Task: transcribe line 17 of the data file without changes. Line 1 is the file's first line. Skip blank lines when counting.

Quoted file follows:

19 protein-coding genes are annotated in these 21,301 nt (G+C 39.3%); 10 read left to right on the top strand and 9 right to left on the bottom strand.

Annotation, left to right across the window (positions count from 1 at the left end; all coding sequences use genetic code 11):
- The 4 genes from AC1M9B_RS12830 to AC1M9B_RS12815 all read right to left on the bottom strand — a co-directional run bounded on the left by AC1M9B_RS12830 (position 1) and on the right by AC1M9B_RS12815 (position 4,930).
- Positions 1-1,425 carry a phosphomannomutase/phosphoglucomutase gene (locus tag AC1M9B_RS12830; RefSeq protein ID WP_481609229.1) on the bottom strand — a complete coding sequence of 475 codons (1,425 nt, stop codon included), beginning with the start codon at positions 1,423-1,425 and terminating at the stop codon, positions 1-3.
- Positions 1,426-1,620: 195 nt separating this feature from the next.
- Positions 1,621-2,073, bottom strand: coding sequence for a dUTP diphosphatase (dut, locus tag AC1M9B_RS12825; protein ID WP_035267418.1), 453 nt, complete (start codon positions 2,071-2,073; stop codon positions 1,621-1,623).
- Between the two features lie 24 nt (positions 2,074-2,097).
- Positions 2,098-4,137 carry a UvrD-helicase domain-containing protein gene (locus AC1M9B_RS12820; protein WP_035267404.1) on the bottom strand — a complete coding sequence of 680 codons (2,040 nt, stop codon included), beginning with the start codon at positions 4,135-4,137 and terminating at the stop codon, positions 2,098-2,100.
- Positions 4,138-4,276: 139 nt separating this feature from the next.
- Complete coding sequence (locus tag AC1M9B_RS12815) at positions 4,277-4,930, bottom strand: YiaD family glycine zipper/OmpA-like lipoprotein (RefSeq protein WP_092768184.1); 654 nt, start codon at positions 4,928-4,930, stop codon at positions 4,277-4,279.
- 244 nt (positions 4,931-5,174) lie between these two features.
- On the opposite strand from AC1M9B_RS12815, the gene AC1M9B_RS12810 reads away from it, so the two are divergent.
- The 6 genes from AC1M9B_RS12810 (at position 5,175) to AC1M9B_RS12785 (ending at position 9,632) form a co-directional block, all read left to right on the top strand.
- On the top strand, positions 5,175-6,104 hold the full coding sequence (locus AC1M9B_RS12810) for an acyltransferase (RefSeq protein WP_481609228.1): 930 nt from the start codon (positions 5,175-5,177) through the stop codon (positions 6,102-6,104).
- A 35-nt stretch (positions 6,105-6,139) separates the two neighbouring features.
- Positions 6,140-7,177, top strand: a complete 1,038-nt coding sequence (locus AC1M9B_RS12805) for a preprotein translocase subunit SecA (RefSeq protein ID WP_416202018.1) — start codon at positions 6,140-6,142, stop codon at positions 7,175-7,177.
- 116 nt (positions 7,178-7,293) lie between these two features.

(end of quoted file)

- 116 nt (positions 7,178-7,293) lie between these two features.